Net corporate debt to rise by USD550bn as companies deploy record USD5.2tn cash reserves

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The world’s companies took on record new debts totalling USD1.3 trillion in 2020, as global profits plunged by a third, according to the annual Janus Henderson Corporate Debt Index. 

Total debt (which takes no account of cash holdings) jumped 10.2 per cent to an all-time high of USD13.5 trillion for the financial year 2020, as companies raised cash to ensure they could weather the global recession and any potential restrictions of access to financial markets. However, companies have spent almost none of this new debt and have issued almost no additional debt in 2021 to date. Janus Henderson’s analysis of the world’s corporate bond markets shows that total borrowing has only risen 1 per cent further in the first six months of 2021.
 
Such thrift has meant that global corporate net debt (total debt minus cash) only increased by USD151 billion, ending the year at USD8.30 trillion (up from USD8.15 trillion a year ago). Adjusted for exchange rate movements, the increase was just USD36 billion. For 2021, Janus Henderson expects total debts to remain broadly flat, but net debt will climb quickly as companies begin to spend some of their cash mountain. Net debts are set to rise by USD500-600 billion this year to USD8.8-USD8.9 trillion. Janus Henderson sees significant opportunities for bond investors, as the combination of improving credit fundamentals and central bank activity in response to the pandemic provides a favourable environment for both the supply of and demand for high yield bonds.
  
The hard work to reduce outgoings has meant that most of the new borrowing is still sitting on company balance sheets as cash or securities. Cash holdings soared by USD1.1 trillion to a record USD5.2 trillion in 2020, increasing almost twice as much in one year as in the previous five years combined. Rather than spend new borrowings, companies have instead taken steps to strengthen their balance sheets. Companies in Janus Henderson’s Corporate Debt Index cut dividends to the tune of USD130 billion, slashed capex, raised hundreds of billions of dollars from shareholders and from asset sales, and cut share buybacks. However, as the recovery continues, Janus Henderson predicts a boom in capex, dividend payments and share buybacks through H2 2021 and beyond.
 
Investment opportunities for bond holders in redeemed fallen angles in the high yield sector
 
For bond investors, there are some interesting opportunities as credit quality improves, especially in the high yield segment. Janus Henderson sees significant scope to identify rising stars in the year ahead, including the rehabilitation of some of last year’s fallen angels. The portfolio managers favour food and beverage (such as Kraft), selected auto manufacturers (such as Ford) as well as opportunities in the energy and consumer sectors.
 
Tom Ross and Seth Meyer, fixed income portfolio managers at Janus Henderson explain: “Companies around the world have weathered the last 16 months with impressive skill. An investment boom is highly likely after the Covid-19 freeze. This will account for a large portion of the reduction in cash balances this year but share buybacks and higher dividends will be part of the story too.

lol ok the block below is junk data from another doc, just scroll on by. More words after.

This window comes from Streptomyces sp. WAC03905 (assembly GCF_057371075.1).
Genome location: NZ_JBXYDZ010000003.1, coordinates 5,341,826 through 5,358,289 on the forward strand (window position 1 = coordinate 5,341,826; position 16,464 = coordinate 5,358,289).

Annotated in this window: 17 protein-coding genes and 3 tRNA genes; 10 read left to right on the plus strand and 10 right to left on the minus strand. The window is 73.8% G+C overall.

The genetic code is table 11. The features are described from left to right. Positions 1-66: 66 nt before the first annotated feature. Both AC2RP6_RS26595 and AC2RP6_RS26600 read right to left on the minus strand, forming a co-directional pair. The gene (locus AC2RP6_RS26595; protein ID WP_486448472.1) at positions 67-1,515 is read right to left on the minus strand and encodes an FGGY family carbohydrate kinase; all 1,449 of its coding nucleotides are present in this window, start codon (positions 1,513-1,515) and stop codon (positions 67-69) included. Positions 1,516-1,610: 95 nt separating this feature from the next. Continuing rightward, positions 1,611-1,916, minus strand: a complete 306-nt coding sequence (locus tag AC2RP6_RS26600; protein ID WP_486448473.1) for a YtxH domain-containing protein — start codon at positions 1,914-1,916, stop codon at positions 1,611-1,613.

For bond investors, there are some really interesting opportunities right now. The prospect of higher economic growth and rising inflation is usually considered negative for fixed income, but it also means improving credit fundamentals – better cash flow, improved leverage ratios. Crucially the corporate bond markets are not a single, uniform asset class. Although overall borrowing costs are low, companies still want to move up the rankings because it gets cheaper still. The additional borrowing costs for a BB issuer are 100bp more expensive than for a BBB issuer, just one notch above.
 
Crucially, the high yield market is in a constant state of flux. At one end, there are bonds journeying back and forth between investment grade and high yield. At the other end, bonds are on the brink of default. All the while, there are hundreds of different issuers jostling for position along the credit spectrum. As these positions change, bond prices move, creating investment opportunities.
 
Strong economic growth can ignite permanently higher inflation, but it is important to not let fear of higher interest rates dragging on returns prevent investors from capitalising on the potential opportunities. We believe central banks will maintain support for economic recovery by keeping interest rates low and engaging in asset purchases (quantitative easing). This ought to provide a favourable environment for both the supply and demand for high yield bonds, creating opportunities for good credit selection.”
 
On default risk, Ross and Meyer add: “Default rates have been very low in the pandemic thanks to government support, but we think they are going to stay low, perhaps less than 1 per cent this year and only slightly higher next. Certainly, debt has risen, but cash has soared, markets are wide open, and free cash flow is accelerating, so companies have a fair wind in their sails. Pockets of risk remain – airlines, for example, remain vulnerable to unpredictable policy decisions on international travel. The wider leisure and hospitality sector suffers a lot of this uncertainty too.”